2. CJPC currently corresponds with more than 100 individuals who are incarcerated; all correspondence is done by mail. Accordingly, a large portion of CJPC’s budget must be devoted to the high costs associated postage, mailing, and printing.

  3. CJPC is additionally seeking monetary support for consulting/legal services that will assist in the creation of a new strategic plan for future expansion, organizational compliance, and fundraising.


CEO Statement

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Board Chair Statement

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Geographic Area Served

GREATER BOSTON REGION, MA
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Organization Categories

  1. Civil Rights, Social Action, Advocacy - Civil Rights, Social Action, & Advocacy N.E.C.
  2. Crime & Legal - Related - Alliances & Advocacy
  3. -

Independent research has been conducted on this organization's theory of change or on the effectiveness of this organization's program(s)

No

Programs

Liason Project

The Criminal Justice Policy Coalition is one of the only organizations in Massachusetts to cultivate a deep network of liaisons currently and formerly incarcerated across the state. Currently, CJPC corresponds with more than 100 liaisons and members of their families who are often also disenfranchised by harsh sentencing laws and limited resources for support. We serve as a bridge between these individuals and the service network to ensure they have the greatest chance for a successful life following incarceration. Further, CJPC is unique in that our correspondence is used to highlight the voices of those most affected by criminal justice reform when presenting to state legislatures and other interest groups.

Budget  --
Category  Crime & Legal, General/Other
Population Served Offenders/Ex-Offenders
Program Short-Term Success 

Most importantly, our correspondence serves to show every individual with whom we interact that they are valued regardless of their past transgressions. Oftentimes, individuals who are incarcerated are not afforded the support they need during their time in prison and once they are released. We strive to break down these barriers by connecting them with necessary resources and service providers, and lending them an ear to listen to their struggles so that they know their lives do still matter.

Program Long-Term Success 

Our correspondence with individuals who are currently incarcerated will broaden the scope of criminal justice reform and advocacy in Massachusetts. Through our correspondence and strong partnerships with other organizations, we will build a vast coalition of individuals who are incarcerated, service providers, and elected officials through which we can provide resources and empowerment to those most affected by the criminal justice policies in Massachusetts. The stories of incarcerated individuals will be used to highlight the need for new policy measures to state legislatures and influence the passage of new bills.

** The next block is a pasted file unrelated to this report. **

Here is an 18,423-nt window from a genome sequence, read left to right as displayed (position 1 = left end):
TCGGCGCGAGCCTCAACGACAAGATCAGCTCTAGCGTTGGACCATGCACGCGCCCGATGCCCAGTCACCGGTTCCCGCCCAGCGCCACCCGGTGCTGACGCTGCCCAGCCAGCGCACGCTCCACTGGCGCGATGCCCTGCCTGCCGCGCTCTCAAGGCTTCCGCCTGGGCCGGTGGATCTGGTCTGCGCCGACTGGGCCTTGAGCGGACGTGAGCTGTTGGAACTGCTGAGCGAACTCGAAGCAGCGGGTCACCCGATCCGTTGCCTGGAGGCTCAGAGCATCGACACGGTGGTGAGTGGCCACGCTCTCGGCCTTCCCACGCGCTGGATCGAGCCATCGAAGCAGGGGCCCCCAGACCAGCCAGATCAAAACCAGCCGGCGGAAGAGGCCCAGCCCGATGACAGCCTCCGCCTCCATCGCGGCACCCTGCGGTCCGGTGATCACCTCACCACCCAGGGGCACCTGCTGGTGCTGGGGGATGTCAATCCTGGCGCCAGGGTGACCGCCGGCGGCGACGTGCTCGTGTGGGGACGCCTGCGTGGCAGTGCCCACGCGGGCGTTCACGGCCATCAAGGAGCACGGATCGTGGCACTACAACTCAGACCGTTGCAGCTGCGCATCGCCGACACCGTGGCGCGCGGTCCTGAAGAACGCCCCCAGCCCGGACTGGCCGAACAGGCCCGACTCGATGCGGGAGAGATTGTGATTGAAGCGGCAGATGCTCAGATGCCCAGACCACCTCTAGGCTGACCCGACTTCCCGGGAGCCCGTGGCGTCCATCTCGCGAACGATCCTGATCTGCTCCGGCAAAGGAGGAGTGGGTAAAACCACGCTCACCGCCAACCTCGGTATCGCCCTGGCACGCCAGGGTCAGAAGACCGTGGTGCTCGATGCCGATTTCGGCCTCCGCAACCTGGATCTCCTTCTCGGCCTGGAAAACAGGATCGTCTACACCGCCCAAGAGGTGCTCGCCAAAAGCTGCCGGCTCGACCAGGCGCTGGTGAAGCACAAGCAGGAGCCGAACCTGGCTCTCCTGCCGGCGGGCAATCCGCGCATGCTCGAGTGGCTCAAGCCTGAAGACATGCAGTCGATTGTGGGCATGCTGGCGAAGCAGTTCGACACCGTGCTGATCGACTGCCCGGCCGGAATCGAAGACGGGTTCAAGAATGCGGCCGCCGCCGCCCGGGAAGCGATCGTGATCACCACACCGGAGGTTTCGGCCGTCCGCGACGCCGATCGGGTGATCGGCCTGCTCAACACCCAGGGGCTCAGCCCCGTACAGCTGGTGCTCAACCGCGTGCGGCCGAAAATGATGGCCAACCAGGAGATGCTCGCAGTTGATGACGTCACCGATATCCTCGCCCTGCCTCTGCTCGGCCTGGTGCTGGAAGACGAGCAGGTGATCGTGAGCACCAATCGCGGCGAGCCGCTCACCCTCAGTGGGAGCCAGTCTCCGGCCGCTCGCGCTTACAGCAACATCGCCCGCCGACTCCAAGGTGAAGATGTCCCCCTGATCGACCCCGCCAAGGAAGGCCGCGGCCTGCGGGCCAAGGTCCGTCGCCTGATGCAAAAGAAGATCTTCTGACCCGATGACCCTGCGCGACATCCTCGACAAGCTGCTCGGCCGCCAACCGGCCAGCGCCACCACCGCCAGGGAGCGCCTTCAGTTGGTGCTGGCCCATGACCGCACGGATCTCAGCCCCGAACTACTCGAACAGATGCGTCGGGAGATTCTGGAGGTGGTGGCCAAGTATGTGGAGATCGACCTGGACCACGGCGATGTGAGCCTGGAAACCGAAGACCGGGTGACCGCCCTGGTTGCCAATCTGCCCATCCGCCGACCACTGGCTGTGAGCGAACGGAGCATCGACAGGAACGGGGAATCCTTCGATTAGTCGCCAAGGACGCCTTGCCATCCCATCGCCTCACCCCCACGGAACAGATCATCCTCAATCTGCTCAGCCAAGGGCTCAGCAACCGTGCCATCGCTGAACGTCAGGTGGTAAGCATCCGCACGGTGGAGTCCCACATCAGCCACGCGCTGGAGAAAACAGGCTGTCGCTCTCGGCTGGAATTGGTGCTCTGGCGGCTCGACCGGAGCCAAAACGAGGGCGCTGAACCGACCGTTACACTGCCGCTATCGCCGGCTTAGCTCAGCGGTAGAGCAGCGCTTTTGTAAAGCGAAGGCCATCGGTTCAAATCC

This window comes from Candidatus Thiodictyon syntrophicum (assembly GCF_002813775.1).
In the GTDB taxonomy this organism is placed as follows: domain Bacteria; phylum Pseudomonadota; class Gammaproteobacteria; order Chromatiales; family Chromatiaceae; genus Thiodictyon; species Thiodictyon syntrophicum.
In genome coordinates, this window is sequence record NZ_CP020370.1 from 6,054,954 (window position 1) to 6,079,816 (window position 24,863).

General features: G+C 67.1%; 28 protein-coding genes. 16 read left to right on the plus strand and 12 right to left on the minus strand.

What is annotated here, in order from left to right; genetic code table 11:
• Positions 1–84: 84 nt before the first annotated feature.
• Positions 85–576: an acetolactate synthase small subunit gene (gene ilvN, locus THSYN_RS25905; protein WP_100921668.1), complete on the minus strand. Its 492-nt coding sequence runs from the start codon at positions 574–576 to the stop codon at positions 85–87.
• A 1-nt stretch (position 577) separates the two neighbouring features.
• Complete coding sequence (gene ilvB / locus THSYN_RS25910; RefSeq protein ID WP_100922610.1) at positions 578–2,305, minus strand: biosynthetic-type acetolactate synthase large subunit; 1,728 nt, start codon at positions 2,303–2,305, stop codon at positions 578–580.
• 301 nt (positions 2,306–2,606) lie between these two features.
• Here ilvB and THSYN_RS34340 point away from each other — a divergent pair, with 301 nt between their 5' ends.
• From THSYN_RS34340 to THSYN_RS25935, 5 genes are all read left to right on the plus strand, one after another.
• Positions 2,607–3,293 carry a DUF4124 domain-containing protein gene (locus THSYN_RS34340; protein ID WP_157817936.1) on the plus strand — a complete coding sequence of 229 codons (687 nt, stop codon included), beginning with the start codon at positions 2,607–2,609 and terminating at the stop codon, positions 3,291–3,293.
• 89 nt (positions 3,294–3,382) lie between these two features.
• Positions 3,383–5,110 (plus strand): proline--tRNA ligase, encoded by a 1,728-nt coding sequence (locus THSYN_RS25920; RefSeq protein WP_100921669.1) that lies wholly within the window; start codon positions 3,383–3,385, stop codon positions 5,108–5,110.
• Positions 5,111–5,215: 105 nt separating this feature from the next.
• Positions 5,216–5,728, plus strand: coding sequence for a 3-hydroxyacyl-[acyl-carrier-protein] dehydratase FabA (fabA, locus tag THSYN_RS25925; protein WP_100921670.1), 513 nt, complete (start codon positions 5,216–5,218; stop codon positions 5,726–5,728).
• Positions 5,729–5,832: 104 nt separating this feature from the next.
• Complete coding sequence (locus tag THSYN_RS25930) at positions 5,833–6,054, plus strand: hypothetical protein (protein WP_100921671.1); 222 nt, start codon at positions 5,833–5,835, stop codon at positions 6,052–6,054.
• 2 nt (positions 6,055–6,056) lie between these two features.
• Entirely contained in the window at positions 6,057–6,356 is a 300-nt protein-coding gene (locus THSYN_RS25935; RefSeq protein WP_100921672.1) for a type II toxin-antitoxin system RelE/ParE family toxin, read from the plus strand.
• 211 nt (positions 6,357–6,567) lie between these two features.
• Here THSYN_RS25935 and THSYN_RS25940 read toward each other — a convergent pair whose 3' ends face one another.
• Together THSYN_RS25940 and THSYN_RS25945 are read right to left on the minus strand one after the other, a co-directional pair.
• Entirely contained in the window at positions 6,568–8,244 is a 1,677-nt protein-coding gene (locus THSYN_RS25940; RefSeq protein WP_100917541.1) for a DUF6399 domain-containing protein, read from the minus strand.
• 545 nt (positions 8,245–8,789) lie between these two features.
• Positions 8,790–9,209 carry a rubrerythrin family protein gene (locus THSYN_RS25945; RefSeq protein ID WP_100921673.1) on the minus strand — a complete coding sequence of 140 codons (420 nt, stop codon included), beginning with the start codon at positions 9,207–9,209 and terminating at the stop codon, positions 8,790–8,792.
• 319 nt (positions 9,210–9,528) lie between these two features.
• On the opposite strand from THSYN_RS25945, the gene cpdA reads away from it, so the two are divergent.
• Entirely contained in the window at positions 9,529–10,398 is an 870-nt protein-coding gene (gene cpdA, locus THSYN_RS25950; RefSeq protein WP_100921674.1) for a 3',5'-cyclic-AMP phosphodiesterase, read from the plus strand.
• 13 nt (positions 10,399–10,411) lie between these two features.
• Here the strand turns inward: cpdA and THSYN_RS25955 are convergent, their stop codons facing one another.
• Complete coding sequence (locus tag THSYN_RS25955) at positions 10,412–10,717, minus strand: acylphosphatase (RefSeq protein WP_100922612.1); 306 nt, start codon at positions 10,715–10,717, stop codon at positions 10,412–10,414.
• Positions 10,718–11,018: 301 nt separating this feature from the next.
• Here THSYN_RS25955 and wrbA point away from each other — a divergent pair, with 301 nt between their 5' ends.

Program Success Monitored By  --
Examples of Program Success 
Within the past 12 months, the Criminal Justice Policy Coalition has doubled its network of liaisons. Through our correspondence, we have worked with individuals to host events and workshops on the outside, including "The Emancipation Initiative" which aims to educate people about life within Massachusetts prisons and advocate for an abolition of the sentence: Life without the Possibility of Parole (LWOP). 
 
Additionally, the liaison project has allowed CJPC to connect individuals who are incarcerated with numerous organizations throughout Massachusetts, including Black and Pink, the Jobs Not Jails Coalition, and Prisoner's Legal Services  

The Coalition for Effective Public Safety (CEPS)

The Criminal Justice Policy Coalition co-coordinates the Coalition for Effective Public Safety (CEPS) with Prisoner's Legal Services (PLS). CEPS provides an outlet expand the dialogue amongst numerous  grassroots organizations to provide a platform to share ideas and successful tactics aimed at broadening the scope of criminal justice reform and advocacy in Massachusetts. Through our strong partnership with other organizations, we have built a vast coalition of incarcerated individuals, service providers, and elected officials.
 
Moreover, CEPS serves as an opportunity to collect and share data regarding various policies and trends within the Massachusetts prison system. For example, members of CEPS attend public parole hearings for individuals sentenced to second degree life sentences to collect information and research on the need for parole reform. This information is later presented to lawmakers and outside advocacy groups. 
Budget  --
Category  Civil Rights, Social Action & Advocacy, General/Other
Population Served Offenders/Ex-Offenders
Program Short-Term Success 
Currently, there is an opening on the Massachusetts Parole Board. We are advocating that a mental health expert to be appointed to the parole board vacancy. The mental health concerns of individuals is often not given adequate attention, it is our aim that through the appointment of a mental health expert to the parole board, more just and positive votes will be cast for individuals. Additionally, this appointment can provide a means for individuals to receive the necessary treatment for rehabilitation and their health.